We were tricked into thinking that BSD or MIT licences were "freer" like we were tricked into believing that building a polluting factory next to our local river would be "good for the economy". It is a scam. A lot of unpaid or badly paid developers would probably benefit from switching to a copyleft license but they use BSD/MIT because they see themselves are "temporary embarrassed software millionaires".

We should also actively fight against automatic installation of recursive dependencies. No, it is not normal and no sanely engineered system should do this. We should not trust the Microsoft-owned Github to distribute software. A git repository is a development tool, not a distribution mechanism for end users. Something the Great Ancients understood fully when they started projects like BSD, Debian or Red Hat which are called… "distributions". Yes, the "D" in BSD stand for "distribution". It is not by accident that those distributions care a lot about the license of the software they distribute.

Get Rid of Monopolies

In the long term, the root causes of most of our problems are the monopolistic corporations. Without them, we would not have this discussion. There’s a generational divide here. Brilliant coders now on the market or in the free software space have never known a world without Google, Facebook and Github. Their definition of software is "something running in the browser". Even email is, for them, a synonym for the proprietary messaging system called "Gmail" or "Outlook". They contribute to FLOSS on Github while chatting on Slack or Discord, sharing specifications on Google Drive and advertising their project on Twitter/X. They also often have an iPhone and a Mac because "shiny". They cannot imagine an alternative world where monopolies would not be everywhere. They feel that having nice Github and Linkedin profiles where they work for free is the only hope they have to escape unemployment. Who can blame them? They cannot imagine a world without monopolies. They don’t search, they Google, they don’t shop online, they go on Amazon, they don’t read a book but a Kindle, they don’t take a coffee but a Starbucks. For them, politics is only a source of conflicts, a naughty word.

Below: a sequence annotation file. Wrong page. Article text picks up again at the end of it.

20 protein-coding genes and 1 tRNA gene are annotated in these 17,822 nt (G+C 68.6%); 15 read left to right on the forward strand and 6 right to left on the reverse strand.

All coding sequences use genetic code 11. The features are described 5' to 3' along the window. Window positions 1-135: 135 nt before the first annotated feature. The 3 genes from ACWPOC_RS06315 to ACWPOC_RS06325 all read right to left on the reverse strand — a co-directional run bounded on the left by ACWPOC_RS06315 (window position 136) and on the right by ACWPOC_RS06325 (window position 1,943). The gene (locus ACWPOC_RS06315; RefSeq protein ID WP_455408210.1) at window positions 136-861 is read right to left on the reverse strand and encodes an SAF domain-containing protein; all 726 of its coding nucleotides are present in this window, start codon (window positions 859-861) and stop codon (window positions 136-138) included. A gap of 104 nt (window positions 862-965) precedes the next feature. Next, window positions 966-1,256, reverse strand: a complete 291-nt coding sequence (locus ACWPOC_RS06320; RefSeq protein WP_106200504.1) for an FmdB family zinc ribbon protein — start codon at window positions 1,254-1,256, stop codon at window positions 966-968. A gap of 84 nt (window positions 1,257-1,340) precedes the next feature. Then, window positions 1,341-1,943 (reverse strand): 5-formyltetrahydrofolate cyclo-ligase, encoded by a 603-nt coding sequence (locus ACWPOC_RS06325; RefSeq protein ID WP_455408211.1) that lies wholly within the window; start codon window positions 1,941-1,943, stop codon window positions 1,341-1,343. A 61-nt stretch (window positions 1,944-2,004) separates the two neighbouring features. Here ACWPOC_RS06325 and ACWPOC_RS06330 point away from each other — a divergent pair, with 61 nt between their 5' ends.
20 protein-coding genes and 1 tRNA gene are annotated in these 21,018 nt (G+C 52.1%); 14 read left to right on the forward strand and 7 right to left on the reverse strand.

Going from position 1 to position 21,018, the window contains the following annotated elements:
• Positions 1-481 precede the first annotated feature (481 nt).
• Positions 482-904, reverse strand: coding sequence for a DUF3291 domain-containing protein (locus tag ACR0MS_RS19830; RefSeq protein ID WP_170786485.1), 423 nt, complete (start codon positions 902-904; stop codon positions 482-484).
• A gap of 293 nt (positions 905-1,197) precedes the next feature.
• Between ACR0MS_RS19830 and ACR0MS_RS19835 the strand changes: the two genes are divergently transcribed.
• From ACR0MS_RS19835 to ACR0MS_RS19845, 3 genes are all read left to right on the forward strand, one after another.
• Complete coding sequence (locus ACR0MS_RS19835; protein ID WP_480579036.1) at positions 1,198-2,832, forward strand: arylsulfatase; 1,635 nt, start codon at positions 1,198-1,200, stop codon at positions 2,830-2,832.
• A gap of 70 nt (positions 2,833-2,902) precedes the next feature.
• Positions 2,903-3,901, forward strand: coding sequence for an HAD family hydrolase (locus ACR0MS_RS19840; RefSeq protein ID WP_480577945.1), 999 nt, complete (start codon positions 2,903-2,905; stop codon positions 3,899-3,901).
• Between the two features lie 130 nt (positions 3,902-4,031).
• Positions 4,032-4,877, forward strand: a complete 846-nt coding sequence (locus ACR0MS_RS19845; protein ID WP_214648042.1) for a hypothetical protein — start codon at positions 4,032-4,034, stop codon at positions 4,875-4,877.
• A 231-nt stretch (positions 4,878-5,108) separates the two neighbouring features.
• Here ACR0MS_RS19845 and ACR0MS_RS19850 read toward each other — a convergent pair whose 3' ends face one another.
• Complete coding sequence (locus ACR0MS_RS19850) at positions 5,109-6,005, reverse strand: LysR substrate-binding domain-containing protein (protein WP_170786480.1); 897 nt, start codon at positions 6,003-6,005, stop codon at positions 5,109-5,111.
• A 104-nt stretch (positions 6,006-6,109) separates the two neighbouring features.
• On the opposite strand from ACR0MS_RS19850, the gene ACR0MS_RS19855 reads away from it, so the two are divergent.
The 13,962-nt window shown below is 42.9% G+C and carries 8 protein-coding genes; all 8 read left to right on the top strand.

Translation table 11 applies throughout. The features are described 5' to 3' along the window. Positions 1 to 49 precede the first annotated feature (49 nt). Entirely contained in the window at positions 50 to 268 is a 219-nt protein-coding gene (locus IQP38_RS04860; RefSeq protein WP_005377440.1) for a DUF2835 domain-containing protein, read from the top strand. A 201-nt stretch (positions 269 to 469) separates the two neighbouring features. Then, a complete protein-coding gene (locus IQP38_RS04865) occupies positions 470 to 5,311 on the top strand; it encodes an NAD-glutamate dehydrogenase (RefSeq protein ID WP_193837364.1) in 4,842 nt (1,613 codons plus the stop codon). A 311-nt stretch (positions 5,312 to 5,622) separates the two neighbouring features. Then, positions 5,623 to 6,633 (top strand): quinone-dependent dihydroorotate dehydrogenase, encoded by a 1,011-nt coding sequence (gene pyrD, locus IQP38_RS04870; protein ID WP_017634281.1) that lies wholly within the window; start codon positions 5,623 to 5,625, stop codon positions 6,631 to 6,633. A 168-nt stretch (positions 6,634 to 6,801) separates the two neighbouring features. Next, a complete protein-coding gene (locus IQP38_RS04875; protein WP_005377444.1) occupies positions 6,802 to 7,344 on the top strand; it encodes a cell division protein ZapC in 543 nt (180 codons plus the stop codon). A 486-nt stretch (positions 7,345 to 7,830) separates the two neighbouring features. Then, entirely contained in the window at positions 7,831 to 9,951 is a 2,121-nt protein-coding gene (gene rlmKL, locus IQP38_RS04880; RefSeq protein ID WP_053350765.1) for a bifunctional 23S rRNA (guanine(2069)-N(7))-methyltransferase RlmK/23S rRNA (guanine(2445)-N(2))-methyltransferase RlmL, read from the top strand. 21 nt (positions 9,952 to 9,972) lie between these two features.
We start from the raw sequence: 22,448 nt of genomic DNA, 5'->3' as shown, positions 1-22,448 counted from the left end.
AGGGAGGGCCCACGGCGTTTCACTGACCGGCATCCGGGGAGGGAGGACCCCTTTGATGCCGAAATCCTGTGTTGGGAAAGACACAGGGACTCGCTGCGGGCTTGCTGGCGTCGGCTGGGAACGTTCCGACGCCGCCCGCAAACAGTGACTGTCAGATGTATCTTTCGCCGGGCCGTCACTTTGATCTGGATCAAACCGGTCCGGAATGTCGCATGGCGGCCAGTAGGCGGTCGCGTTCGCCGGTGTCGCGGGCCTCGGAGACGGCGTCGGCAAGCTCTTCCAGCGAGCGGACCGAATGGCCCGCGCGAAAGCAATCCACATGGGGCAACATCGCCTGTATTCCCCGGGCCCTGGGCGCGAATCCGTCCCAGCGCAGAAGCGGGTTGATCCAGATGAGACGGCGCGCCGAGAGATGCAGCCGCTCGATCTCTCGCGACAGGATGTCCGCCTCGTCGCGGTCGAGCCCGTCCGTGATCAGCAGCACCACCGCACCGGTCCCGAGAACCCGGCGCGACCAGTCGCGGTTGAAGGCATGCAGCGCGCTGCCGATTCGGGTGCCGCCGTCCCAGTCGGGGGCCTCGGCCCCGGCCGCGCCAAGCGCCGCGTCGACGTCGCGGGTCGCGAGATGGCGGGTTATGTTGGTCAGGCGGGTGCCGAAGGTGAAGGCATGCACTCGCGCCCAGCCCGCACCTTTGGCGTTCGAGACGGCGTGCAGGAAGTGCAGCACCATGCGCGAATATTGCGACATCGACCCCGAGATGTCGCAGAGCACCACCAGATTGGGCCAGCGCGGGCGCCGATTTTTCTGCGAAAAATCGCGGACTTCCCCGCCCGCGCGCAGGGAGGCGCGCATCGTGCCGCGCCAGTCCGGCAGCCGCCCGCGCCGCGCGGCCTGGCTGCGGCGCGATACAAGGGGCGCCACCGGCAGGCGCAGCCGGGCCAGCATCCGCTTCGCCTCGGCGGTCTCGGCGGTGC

As they start to understand that they are exploited by those omnipotent deities, they see only one way to make it acceptable: ask, through one of those deities (Twitter, Facebook, LinkedIn), to be paid. They understand that they are two classes of coders in the world: those who are exploited without being paid and those who are paid to be exploited. A bit or even more in some cases. While a few hands keep all the power.

What elderly, like myself, should teach them, is that there are many alternatives. We can live without Google, Facebook Microsoft, Apple, Amazon. We can write code which is not on Github, which doesn’t run on an Amazon server and which is not displayed in a Google browser. We should also insist that every piece of technology is, by essence, political. That you cannot understand technology without understanding the people. And you cannot understand people without understanding politics. Every choice you made has an impact on the world.

At the turn of the century, the free software community was focused on fighting Microsoft monopoly. We even joined force with Google and Apple to fight Microsoft. We completely failed. We helped build a world where mostly everything is "Microsofted", "Googled" and "Iphonized". All of this made possible thanks to open source and millions of hours worked for free by people who contributed to what we thought was "the commons".

The lesson we learned is harsh: we can never trust corporations with anything. They destroyed our oceans, our atmosphere and our politics. There’s no reason to trust them with our software, our privacy and our daily lives.

In the long term, our only hope is to build stronger commons. Every day, we must fight to protect and improve the commons while letting corporations have as little power as we can over it and over our lives.

If you are a creator or a coder, you can do it today by adopting copyleft licenses and enforcing them as much as you can.

Put your open source code under the AGPL license!